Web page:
Having worked relatively slowly up to this point, Daniels now performs swiftly, matching actions with words: “If the ball was in my left hand, then it can’t be here. If it wasn’t in the left hand, then it would be there; if it’s up there, it can’t be down here. If it’s in the pocket, it can’t be there….” Whilst he is saying this, the ball is jumping unexpectedly from under the cup to his pocket and back again. It is visual magic and so slickly done that it cannot help but amuse and entertain everybody. Daniels then repeats part of that sequence as a “television action replay”, both performing and speaking in slow motion. This, again, is very funny. It is noteworthy that Jeff Hobson uses the same conceit in his Egg Bag routine: and with equal effect.
Daniels changes the pace again and turns his attention back to Richard. “Where’s the ball? I take it out and put it in my pocket. Where is it now?” If Daniels had stopped at this question, then there would have been a danger of the trick losing its momentum. He has already asked Richard “where is the ball?” and Richard got it wrong. So the audience assume he will get it wrong again, especially as we have just seen Daniels do some unbelievably slick work with the ball and cup. However what Daniels actually says is: “Where is it now – for fifty quid?” The audience is intrigued: just possibly Richard might guess right now and win fifty pounds.
It is also an example of a closed question. Richard replies: “Under the cup”. “Wrong”, replies Daniels, “it’s in the pocket.” However if Richard had responded with: “In the pocket”, Daniels would come back with “wrong, it’s under the cup.” The answer in itself is not necessarily funny to the audience – they instinctively knew that Daniels would win and their sympathies are probably more with Richard. So Daniels continues: “If you had said it was in the pocket, I would have said ‘wrong’, it’s under the cup” (or vice versa, depending how Richard had initially answered). Now the laugh comes – with the realisation that whatever Richard had said, he would definitely have lost.
Once again Daniels adroitly changes tack. He offers to teach Richard the trick. This, again, engages the rest of the audience: because clearly they are going to learn too. Daniels now asks the third basic question: “What do you do for a living?” Again there is a reason for it, as we are about to discover. Richard replies he is a teacher. Daniels comes back with his standard response: “Give that up, son, give teaching up. Get a cup. You can make a lot of money with this. I’ve only been up here a few minutes and you owe me fifty quid.”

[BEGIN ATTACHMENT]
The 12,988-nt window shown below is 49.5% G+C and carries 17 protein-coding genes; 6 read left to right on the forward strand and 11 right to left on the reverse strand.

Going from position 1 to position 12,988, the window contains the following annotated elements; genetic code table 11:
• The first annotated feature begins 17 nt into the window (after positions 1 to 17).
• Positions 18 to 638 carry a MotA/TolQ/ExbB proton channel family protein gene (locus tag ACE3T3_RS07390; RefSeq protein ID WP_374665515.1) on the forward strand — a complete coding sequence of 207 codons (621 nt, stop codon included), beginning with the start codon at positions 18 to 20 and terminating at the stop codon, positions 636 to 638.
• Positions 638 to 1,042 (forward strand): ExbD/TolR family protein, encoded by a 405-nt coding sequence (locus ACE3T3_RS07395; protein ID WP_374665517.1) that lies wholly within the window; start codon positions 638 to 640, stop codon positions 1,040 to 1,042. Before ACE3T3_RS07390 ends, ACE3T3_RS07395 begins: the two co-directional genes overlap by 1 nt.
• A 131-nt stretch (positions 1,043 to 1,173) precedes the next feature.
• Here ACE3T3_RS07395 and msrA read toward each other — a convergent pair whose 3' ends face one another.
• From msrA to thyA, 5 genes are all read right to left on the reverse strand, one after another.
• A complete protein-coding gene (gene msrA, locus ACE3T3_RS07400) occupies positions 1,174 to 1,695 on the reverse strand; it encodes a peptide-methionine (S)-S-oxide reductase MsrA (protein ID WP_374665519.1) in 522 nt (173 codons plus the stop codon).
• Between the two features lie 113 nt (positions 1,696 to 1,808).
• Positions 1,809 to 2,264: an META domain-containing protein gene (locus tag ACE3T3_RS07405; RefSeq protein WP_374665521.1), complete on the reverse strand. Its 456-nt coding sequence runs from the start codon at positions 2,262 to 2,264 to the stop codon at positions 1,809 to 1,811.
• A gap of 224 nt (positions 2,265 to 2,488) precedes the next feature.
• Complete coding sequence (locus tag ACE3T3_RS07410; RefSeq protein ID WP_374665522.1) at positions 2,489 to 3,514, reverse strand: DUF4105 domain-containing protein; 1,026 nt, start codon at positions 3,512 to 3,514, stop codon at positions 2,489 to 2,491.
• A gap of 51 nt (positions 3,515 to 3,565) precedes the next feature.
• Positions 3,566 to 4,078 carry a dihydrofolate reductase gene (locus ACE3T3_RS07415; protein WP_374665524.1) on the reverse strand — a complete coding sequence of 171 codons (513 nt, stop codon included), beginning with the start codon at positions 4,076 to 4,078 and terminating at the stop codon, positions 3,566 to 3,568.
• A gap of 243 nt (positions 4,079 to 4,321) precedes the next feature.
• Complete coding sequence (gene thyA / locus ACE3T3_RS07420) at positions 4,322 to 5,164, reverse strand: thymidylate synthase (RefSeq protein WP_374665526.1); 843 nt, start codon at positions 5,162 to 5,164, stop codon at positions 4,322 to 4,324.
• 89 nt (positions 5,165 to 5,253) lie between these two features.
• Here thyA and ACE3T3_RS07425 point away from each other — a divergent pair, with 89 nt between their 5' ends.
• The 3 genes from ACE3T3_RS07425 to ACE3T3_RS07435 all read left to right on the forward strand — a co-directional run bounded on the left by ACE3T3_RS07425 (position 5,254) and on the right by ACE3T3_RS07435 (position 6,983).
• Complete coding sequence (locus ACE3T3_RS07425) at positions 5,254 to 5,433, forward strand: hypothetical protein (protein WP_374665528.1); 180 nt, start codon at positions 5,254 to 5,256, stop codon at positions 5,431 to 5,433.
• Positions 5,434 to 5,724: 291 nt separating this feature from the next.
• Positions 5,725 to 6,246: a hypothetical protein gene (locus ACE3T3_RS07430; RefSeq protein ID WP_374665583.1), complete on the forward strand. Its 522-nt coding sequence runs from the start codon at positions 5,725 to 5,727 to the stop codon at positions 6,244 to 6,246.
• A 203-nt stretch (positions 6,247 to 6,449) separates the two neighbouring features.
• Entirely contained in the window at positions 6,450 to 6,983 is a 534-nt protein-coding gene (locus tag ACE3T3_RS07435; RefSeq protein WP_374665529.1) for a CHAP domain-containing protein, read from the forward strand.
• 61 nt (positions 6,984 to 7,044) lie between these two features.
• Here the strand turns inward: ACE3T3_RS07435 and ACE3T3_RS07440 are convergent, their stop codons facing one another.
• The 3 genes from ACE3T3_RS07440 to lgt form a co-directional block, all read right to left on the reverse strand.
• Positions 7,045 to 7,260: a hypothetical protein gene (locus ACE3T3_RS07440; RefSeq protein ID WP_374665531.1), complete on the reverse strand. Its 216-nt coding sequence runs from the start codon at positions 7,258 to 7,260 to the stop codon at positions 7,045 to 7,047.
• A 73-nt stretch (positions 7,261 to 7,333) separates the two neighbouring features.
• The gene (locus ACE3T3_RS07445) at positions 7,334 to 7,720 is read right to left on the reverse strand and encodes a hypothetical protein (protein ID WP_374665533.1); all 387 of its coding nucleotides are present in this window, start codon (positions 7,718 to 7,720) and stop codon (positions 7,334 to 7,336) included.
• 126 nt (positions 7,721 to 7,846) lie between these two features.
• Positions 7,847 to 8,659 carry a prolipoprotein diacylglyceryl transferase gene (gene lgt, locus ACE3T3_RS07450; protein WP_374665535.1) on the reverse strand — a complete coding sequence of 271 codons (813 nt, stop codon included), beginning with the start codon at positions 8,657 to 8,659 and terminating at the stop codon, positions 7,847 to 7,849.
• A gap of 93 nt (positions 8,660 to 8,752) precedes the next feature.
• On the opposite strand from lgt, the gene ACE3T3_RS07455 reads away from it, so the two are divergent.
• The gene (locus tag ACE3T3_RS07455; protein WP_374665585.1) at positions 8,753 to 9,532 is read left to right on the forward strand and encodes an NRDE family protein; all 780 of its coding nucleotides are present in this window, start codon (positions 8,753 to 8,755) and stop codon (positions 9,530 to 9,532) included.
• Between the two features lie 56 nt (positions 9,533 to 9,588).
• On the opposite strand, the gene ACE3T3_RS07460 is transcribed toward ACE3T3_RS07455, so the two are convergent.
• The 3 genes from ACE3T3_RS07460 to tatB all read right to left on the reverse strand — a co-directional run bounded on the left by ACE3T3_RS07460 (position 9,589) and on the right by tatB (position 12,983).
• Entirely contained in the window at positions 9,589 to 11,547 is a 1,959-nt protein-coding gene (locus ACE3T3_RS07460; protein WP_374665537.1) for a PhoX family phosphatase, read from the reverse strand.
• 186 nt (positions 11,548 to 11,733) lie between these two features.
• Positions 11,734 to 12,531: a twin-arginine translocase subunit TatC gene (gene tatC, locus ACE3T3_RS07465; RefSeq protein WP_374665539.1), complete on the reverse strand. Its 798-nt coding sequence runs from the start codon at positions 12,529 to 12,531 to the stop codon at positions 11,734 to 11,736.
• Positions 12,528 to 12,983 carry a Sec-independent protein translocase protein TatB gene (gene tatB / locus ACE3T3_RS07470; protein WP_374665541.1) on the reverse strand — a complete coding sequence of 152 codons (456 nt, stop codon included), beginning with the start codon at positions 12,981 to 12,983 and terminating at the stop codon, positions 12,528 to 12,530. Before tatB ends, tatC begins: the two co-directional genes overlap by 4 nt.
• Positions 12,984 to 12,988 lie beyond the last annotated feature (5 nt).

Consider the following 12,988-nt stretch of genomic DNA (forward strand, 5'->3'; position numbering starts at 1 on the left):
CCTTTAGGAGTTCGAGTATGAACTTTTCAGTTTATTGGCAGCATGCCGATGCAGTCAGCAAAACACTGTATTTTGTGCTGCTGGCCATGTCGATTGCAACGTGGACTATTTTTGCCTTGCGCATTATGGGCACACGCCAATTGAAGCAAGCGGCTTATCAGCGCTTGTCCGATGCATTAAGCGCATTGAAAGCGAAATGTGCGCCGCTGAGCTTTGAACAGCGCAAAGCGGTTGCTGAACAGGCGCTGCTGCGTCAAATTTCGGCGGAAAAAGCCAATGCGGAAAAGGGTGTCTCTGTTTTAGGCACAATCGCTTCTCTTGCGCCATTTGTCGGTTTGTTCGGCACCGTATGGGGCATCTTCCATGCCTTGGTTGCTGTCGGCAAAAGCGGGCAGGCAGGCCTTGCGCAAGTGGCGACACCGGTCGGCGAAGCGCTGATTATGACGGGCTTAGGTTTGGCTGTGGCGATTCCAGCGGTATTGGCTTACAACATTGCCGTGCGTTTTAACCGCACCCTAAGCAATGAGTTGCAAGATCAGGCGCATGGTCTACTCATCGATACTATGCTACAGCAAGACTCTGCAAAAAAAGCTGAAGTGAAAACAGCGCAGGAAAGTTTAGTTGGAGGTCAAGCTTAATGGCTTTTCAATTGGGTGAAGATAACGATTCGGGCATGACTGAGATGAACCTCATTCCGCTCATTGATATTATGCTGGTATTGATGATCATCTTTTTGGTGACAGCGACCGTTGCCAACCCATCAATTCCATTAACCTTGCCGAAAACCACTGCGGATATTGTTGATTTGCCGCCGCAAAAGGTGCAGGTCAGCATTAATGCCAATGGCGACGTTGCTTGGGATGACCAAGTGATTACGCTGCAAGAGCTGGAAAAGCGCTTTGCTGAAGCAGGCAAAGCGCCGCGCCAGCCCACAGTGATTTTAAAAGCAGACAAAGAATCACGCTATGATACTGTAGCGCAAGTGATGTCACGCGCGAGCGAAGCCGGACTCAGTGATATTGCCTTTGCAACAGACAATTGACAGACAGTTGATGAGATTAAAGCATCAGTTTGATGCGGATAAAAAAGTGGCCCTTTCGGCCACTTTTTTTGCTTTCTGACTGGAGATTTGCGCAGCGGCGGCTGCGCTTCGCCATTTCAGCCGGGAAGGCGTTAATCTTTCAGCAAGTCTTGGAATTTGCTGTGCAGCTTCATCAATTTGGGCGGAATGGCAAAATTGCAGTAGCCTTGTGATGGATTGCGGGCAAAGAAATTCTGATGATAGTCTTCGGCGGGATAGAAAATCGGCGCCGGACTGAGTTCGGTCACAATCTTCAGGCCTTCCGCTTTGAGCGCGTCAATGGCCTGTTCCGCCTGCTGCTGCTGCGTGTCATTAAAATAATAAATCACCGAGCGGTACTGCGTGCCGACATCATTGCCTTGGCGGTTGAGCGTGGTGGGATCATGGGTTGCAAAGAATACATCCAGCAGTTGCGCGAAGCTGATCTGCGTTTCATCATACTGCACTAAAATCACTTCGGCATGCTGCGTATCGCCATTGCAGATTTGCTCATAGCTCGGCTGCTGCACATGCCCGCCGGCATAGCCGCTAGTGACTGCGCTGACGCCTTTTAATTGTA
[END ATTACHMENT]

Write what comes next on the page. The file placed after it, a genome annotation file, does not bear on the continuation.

Again a huge laugh, not just because he has incorporated Richard’s profession into the gag; but more particularly because he has reminded Richard that he owes him fifty pounds. If Daniels had demanded his money straightway after Richard had guessed wrong, it would not have been especially amusing. But asking Richard what his job is has made the audience temporarily forget about the wager. The call back reference to the debt owed hits the funny bone.
Daniels then goes into a rather absurd cod explanation of how the trick works: which in itself is funny, as it is clearly nonsense. Under the misdirection of that patter, he loads the lemon. And on revealing the lemon, loads again. The routine ends with great visual magic combined with the perfect applause getter closing line: “If you liked that, you’ll go mad over the orange.”
As has been stressed, the danger of analysing a routine in this manner might somehow suggest that Daniels deliberately designed the trick from the outset in this fashion. My suspicion is that the trick only gradually evolved into the finished product: that is, he added, cut and substituted lines and bits of business over many performances. It is most unlikely that Daniels ever sat down during the course of its construction and rationalised why it was working, or not working, in the manner that I have done.
A little after I wrote that last paragraph, Daniels’ Chop Cup routine was featured on a British television programme called The Fifty Greatest Magic Tricks. Interviewed all too briefly about the trick Daniels said: “That took a lot of shows. That was an incredibly long process. I was doing a lot of working mens clubs and I guess I did about close to 300 performances before I came home one night and went ‘yes, that’s it – that’s right’.” It is some comfort to know that my instinct was correct and that great routines do take a considerable period to mature: they rarely, if ever, spring fully formed over night.